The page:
In the Meiji period (1868- 1912), a small Hanafuda producer opened up shop in Kyoto under the name Nintendo. So, in a way, Mario, Peach, Link, and Zelda all owe their existence to Hanafuda, and many of their new decks feature their famous characters!
Other variants of Hanafuda sets include regional versions, specialized sets for related games, and international sets, for the versions of the game played in Hawaii and Korea.
Hanafuda makes frequent appearances in popular culture: Demon Slayer’s Tanjiro wears Hanafuda earrings, there is a dramatic game of Koikoi in 2009’s Summer Wars, and the Korean version, Go-Stop, can be seen in the recent film Minari.
There are many variations of hanafuda games since hanafuda was popular in different regions; however, the most popular of all is Koikoi, since it is so easy to play.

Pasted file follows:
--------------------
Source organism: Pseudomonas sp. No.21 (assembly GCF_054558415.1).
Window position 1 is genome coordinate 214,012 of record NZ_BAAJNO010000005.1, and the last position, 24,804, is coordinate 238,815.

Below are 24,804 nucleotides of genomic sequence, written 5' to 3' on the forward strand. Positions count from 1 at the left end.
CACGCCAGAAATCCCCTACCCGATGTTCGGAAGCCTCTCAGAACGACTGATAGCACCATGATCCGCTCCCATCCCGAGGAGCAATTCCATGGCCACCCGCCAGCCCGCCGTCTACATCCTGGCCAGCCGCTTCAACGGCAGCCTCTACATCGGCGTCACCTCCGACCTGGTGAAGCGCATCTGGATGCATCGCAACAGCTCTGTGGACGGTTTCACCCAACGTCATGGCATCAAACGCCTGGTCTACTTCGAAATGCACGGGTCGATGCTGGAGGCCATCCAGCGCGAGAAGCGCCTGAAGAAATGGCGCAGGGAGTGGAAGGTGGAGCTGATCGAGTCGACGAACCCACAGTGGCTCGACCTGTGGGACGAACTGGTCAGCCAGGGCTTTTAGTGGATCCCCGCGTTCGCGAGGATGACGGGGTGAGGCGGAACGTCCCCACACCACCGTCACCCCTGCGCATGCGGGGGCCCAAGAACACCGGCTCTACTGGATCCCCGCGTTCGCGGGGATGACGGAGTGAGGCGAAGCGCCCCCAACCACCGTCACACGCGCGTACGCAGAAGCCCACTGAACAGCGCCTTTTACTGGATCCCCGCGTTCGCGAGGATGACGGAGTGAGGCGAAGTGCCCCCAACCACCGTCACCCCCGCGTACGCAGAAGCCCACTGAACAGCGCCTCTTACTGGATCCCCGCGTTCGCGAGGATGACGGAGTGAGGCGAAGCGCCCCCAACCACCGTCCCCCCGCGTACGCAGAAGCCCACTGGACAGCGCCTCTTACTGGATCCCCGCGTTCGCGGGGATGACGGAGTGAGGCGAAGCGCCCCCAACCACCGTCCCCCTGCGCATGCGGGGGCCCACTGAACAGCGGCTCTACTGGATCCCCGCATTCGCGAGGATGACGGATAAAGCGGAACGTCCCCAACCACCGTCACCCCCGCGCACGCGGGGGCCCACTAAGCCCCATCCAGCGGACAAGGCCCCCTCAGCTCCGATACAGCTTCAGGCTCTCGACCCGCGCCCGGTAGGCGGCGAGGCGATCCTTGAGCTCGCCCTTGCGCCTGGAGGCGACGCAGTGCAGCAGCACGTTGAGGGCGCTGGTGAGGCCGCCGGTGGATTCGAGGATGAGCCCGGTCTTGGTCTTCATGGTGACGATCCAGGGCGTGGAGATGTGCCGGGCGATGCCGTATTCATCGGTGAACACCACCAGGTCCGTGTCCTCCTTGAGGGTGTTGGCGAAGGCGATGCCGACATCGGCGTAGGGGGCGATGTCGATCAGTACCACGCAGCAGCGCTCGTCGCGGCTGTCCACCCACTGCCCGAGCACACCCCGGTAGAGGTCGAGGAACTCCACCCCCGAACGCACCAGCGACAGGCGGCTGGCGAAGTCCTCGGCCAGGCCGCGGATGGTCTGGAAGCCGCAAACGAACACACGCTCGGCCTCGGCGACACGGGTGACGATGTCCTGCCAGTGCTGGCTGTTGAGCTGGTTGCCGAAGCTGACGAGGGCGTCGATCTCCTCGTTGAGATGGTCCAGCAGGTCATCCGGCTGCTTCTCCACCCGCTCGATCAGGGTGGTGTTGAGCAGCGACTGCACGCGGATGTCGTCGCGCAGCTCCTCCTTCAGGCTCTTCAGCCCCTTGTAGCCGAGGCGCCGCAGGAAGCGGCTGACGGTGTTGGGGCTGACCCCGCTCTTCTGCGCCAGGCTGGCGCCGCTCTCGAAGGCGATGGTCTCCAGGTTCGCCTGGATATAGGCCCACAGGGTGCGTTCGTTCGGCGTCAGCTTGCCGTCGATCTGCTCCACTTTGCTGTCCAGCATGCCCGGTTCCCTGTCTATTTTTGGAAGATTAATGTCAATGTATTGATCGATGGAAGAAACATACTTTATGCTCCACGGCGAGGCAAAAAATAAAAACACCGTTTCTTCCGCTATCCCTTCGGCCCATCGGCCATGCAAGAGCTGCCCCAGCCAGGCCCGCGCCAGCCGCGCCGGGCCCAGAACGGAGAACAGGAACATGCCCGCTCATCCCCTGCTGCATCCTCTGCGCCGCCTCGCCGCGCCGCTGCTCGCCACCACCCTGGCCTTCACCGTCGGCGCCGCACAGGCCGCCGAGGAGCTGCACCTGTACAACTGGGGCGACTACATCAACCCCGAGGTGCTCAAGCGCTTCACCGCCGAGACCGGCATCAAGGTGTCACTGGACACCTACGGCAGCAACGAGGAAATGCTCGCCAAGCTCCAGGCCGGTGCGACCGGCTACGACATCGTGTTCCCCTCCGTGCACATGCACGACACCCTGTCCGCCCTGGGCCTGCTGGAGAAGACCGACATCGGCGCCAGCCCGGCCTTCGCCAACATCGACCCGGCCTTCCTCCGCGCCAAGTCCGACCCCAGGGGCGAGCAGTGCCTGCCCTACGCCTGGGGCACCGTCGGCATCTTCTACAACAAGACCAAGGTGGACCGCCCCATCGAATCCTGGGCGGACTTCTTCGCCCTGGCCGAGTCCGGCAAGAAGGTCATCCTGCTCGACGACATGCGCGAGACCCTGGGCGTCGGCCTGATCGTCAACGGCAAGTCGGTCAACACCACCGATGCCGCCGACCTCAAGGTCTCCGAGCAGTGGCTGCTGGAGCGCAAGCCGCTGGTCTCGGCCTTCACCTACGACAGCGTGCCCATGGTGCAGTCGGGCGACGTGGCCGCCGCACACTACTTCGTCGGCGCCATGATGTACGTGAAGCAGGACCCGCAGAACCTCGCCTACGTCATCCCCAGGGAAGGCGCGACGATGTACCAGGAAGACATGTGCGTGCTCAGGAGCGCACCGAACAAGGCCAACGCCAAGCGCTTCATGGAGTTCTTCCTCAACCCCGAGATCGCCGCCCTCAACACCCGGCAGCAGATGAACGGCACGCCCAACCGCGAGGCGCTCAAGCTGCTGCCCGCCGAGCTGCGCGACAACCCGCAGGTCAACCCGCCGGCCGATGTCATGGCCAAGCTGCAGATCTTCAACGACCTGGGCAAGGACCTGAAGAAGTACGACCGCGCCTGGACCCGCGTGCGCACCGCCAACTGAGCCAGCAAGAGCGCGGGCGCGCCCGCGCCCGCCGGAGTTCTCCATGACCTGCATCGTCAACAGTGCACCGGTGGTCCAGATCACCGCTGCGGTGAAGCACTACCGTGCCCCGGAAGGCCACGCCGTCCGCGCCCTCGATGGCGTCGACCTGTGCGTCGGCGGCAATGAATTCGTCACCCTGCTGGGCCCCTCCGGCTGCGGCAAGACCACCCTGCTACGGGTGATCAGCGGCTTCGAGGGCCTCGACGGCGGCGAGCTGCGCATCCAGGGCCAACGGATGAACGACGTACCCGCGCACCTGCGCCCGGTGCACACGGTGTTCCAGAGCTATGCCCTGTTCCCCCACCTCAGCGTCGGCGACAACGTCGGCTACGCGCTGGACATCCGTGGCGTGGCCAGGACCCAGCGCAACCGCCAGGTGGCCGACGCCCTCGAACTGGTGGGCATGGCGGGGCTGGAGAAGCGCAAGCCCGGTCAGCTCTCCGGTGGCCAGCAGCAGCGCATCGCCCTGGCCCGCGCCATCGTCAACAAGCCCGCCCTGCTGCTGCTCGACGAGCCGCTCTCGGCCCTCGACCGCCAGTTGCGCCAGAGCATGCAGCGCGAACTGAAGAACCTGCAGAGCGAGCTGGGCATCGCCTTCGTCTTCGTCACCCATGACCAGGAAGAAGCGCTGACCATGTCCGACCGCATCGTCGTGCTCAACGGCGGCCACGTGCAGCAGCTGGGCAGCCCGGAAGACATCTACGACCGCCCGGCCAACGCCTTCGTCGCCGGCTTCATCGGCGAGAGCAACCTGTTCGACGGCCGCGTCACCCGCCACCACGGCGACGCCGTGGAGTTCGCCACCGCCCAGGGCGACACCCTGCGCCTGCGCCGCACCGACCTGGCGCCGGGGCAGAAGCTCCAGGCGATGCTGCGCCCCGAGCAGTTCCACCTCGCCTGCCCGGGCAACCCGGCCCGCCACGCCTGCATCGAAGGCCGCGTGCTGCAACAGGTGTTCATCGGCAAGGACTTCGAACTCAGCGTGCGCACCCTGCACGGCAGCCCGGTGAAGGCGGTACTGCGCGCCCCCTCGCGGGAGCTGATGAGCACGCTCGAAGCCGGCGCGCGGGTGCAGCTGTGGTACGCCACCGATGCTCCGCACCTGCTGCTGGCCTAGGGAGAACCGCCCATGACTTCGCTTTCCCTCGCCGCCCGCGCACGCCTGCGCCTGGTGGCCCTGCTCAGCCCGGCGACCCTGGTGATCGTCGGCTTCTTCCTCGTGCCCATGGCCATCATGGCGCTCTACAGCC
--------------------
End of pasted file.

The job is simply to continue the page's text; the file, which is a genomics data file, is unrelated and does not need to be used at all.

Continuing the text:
Rules of Koikoi:
Koikoi is a card game in which players race to complete winning sets, not unlike Go Fish or Rummy. Each player is dealt a hand of eight cards, while in between them are eight more cards, face up. Players take turns picking a card from the deck and using the cards in their hand to match the cards in the center in order to build those winning sets, with scores increasing depending on the rarity of the cards in the set. The mechanic that makes Koikoi special, and that gives the game its name (which translates roughly to, “Bring it on!”), is a player’s decision once they have completed a set: the player may take the point(s) for that set and initiate a new round, or they may call, “Koikoi,” and resume play on the same round, with the aim of completing more sets for higher point totals. This decision comes with the risk, however, of their opponent completing their own set(s) and choosing to end the round, at which point the first player’s points are nullified and the opponent gets whatever points they earned from their set(s)! A game consists of 3, 6, or 12 of such rounds (players’ preference), and the player with the most total points at the end wins.